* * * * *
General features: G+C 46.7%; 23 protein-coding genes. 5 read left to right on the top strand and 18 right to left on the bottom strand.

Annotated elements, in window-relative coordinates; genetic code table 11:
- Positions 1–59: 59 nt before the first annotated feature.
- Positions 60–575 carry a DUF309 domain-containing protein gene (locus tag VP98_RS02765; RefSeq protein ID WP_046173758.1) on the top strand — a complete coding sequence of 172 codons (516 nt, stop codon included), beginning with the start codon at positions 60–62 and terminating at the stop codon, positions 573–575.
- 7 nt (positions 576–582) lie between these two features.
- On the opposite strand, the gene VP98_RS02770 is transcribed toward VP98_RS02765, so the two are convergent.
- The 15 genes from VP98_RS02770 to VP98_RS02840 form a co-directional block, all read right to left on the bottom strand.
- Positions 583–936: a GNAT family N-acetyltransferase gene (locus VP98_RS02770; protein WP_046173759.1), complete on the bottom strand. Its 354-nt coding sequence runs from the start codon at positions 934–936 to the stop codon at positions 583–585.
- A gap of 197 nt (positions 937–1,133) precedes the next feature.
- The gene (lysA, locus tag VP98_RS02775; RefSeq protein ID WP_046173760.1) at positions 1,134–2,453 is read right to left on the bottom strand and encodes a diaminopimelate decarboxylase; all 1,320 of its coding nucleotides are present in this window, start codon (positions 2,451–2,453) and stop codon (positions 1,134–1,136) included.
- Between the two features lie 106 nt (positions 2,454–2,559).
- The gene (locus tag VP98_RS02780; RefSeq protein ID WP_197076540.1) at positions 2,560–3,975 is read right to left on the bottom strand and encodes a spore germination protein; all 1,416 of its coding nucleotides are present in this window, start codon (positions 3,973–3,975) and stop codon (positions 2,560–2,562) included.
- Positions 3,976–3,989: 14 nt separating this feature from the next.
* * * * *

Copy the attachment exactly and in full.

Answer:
General features: G+C 46.7%; 23 protein-coding genes. 5 read left to right on the top strand and 18 right to left on the bottom strand.

Annotated elements, in window-relative coordinates; genetic code table 11:
- Positions 1–59: 59 nt before the first annotated feature.
- Positions 60–575 carry a DUF309 domain-containing protein gene (locus tag VP98_RS02765; RefSeq protein ID WP_046173758.1) on the top strand — a complete coding sequence of 172 codons (516 nt, stop codon included), beginning with the start codon at positions 60–62 and terminating at the stop codon, positions 573–575.
- 7 nt (positions 576–582) lie between these two features.
- On the opposite strand, the gene VP98_RS02770 is transcribed toward VP98_RS02765, so the two are convergent.
- The 15 genes from VP98_RS02770 to VP98_RS02840 form a co-directional block, all read right to left on the bottom strand.
- Positions 583–936: a GNAT family N-acetyltransferase gene (locus VP98_RS02770; protein WP_046173759.1), complete on the bottom strand. Its 354-nt coding sequence runs from the start codon at positions 934–936 to the stop codon at positions 583–585.
- A gap of 197 nt (positions 937–1,133) precedes the next feature.
- The gene (lysA, locus tag VP98_RS02775; RefSeq protein ID WP_046173760.1) at positions 1,134–2,453 is read right to left on the bottom strand and encodes a diaminopimelate decarboxylase; all 1,320 of its coding nucleotides are present in this window, start codon (positions 2,451–2,453) and stop codon (positions 1,134–1,136) included.
- Between the two features lie 106 nt (positions 2,454–2,559).
- The gene (locus tag VP98_RS02780; RefSeq protein ID WP_197076540.1) at positions 2,560–3,975 is read right to left on the bottom strand and encodes a spore germination protein; all 1,416 of its coding nucleotides are present in this window, start codon (positions 3,973–3,975) and stop codon (positions 2,560–2,562) included.
- Positions 3,976–3,989: 14 nt separating this feature from the next.